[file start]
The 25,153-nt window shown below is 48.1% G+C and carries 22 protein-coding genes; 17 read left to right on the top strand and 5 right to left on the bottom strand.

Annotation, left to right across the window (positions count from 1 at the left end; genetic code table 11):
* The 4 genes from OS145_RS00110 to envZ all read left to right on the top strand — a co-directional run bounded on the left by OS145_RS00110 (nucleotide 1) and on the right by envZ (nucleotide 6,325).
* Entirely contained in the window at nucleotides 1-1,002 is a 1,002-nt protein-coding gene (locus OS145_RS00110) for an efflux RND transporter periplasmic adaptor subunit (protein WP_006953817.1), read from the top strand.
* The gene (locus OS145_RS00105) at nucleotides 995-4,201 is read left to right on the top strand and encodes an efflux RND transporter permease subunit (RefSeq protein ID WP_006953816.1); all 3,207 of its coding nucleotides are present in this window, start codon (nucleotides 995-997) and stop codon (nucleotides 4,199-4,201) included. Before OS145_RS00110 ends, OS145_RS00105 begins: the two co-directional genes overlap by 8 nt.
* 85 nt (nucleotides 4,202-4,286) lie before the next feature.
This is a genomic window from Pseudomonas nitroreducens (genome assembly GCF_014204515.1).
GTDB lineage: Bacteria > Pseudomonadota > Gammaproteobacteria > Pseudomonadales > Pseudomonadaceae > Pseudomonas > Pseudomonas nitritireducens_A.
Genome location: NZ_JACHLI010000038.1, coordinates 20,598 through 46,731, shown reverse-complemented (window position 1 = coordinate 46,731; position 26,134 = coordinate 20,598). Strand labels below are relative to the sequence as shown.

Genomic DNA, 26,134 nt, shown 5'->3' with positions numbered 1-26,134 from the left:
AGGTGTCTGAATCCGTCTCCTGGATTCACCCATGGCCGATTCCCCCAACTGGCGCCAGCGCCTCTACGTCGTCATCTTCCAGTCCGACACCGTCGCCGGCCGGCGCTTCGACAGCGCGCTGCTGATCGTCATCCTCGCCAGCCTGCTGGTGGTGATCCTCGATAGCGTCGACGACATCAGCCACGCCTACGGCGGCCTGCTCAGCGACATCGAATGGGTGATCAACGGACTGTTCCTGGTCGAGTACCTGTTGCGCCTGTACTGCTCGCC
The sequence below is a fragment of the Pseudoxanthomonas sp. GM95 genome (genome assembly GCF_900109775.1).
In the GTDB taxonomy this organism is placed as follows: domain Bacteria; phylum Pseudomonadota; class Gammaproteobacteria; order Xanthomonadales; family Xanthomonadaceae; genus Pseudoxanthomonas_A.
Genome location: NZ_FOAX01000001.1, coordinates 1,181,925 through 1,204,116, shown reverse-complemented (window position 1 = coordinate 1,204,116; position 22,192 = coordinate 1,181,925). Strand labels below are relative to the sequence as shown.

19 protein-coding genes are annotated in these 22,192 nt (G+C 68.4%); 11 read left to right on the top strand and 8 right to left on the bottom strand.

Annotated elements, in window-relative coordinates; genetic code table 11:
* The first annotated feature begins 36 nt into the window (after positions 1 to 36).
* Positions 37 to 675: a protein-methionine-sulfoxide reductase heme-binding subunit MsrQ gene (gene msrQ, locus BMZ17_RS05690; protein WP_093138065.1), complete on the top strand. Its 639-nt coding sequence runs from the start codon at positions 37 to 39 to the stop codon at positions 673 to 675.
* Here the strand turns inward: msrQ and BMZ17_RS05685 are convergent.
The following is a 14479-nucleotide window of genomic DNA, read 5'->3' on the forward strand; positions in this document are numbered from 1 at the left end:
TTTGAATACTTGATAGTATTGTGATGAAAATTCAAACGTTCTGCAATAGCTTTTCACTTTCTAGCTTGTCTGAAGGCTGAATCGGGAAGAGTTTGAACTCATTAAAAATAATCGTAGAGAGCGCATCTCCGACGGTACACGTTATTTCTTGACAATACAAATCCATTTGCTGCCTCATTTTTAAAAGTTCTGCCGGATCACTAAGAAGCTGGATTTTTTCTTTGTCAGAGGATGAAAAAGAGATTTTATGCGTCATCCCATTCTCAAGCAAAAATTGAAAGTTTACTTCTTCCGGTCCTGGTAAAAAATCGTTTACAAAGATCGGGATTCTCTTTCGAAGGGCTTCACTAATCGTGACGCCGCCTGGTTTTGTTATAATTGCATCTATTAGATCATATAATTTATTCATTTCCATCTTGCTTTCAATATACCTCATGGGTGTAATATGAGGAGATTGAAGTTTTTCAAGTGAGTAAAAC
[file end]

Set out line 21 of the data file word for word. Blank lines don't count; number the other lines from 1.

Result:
TTTGAATACTTGATAGTATTGTGATGAAAATTCAAACGTTCTGCAATAGCTTTTCACTTTCTAGCTTGTCTGAAGGCTGAATCGGGAAGAGTTTGAACTCATTAAAAATAATCGTAGAGAGCGCATCTCCGACGGTACACGTTATTTCTTGACAATACAAATCCATTTGCTGCCTCATTTTTAAAAGTTCTGCCGGATCACTAAGAAGCTGGATTTTTTCTTTGTCAGAGGATGAAAAAGAGATTTTATGCGTCATCCCATTCTCAAGCAAAAATTGAAAGTTTACTTCTTCCGGTCCTGGTAAAAAATCGTTTACAAAGATCGGGATTCTCTTTCGAAGGGCTTCACTAATCGTGACGCCGCCTGGTTTTGTTATAATTGCATCTATTAGATCATATAATTTATTCATTTCCATCTTGCTTTCAATATACCTCATGGGTGTAATATGAGGAGATTGAAGTTTTTCAAGTGAGTAAAAC